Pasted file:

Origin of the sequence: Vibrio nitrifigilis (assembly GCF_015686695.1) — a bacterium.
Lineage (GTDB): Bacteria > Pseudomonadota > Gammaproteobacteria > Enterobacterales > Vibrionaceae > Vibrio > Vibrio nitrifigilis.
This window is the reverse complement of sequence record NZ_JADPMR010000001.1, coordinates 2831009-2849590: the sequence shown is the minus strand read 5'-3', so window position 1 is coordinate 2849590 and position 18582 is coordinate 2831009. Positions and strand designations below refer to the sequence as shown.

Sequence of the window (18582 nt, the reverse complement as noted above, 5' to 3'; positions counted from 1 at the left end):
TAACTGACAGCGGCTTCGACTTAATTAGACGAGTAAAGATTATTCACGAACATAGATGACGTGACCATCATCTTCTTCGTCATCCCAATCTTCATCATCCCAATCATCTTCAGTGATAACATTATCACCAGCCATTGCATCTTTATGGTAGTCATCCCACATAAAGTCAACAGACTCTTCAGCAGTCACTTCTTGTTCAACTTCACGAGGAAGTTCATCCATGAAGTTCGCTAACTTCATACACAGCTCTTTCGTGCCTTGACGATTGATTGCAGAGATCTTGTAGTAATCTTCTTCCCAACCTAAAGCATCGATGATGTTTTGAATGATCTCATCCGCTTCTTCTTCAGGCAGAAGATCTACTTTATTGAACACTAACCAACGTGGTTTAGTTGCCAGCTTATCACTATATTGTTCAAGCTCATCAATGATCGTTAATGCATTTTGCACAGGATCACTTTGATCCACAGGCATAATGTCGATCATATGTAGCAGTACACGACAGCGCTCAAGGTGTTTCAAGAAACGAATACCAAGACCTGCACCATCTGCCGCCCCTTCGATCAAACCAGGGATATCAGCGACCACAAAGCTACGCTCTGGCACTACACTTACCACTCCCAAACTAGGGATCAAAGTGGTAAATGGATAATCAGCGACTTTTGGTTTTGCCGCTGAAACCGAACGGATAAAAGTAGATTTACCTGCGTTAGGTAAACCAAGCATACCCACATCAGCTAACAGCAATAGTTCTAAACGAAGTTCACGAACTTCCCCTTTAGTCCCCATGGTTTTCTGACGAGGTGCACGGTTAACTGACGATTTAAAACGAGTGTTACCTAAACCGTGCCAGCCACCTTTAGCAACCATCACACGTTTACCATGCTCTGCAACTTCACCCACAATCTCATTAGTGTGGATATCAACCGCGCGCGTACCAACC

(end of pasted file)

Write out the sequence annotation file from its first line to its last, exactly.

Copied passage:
Origin of the sequence: Vibrio nitrifigilis (assembly GCF_015686695.1) — a bacterium.
Lineage (GTDB): Bacteria > Pseudomonadota > Gammaproteobacteria > Enterobacterales > Vibrionaceae > Vibrio > Vibrio nitrifigilis.
This window is the reverse complement of sequence record NZ_JADPMR010000001.1, coordinates 2831009-2849590: the sequence shown is the minus strand read 5'-3', so window position 1 is coordinate 2849590 and position 18582 is coordinate 2831009. Positions and strand designations below refer to the sequence as shown.

Sequence of the window (18582 nt, the reverse complement as noted above, 5' to 3'; positions counted from 1 at the left end):
TAACTGACAGCGGCTTCGACTTAATTAGACGAGTAAAGATTATTCACGAACATAGATGACGTGACCATCATCTTCTTCGTCATCCCAATCTTCATCATCCCAATCATCTTCAGTGATAACATTATCACCAGCCATTGCATCTTTATGGTAGTCATCCCACATAAAGTCAACAGACTCTTCAGCAGTCACTTCTTGTTCAACTTCACGAGGAAGTTCATCCATGAAGTTCGCTAACTTCATACACAGCTCTTTCGTGCCTTGACGATTGATTGCAGAGATCTTGTAGTAATCTTCTTCCCAACCTAAAGCATCGATGATGTTTTGAATGATCTCATCCGCTTCTTCTTCAGGCAGAAGATCTACTTTATTGAACACTAACCAACGTGGTTTAGTTGCCAGCTTATCACTATATTGTTCAAGCTCATCAATGATCGTTAATGCATTTTGCACAGGATCACTTTGATCCACAGGCATAATGTCGATCATATGTAGCAGTACACGACAGCGCTCAAGGTGTTTCAAGAAACGAATACCAAGACCTGCACCATCTGCCGCCCCTTCGATCAAACCAGGGATATCAGCGACCACAAAGCTACGCTCTGGCACTACACTTACCACTCCCAAACTAGGGATCAAAGTGGTAAATGGATAATCAGCGACTTTTGGTTTTGCCGCTGAAACCGAACGGATAAAAGTAGATTTACCTGCGTTAGGTAAACCAAGCATACCCACATCAGCTAACAGCAATAGTTCTAAACGAAGTTCACGAACTTCCCCTTTAGTCCCCATGGTTTTCTGACGAGGTGCACGGTTAACTGACGATTTAAAACGAGTGTTACCTAAACCGTGCCAGCCACCTTTAGCAACCATCACACGTTTACCATGCTCTGCAACTTCACCCACAATCTCATTAGTGTGGATATCAACCGCGCGCGTACCAACC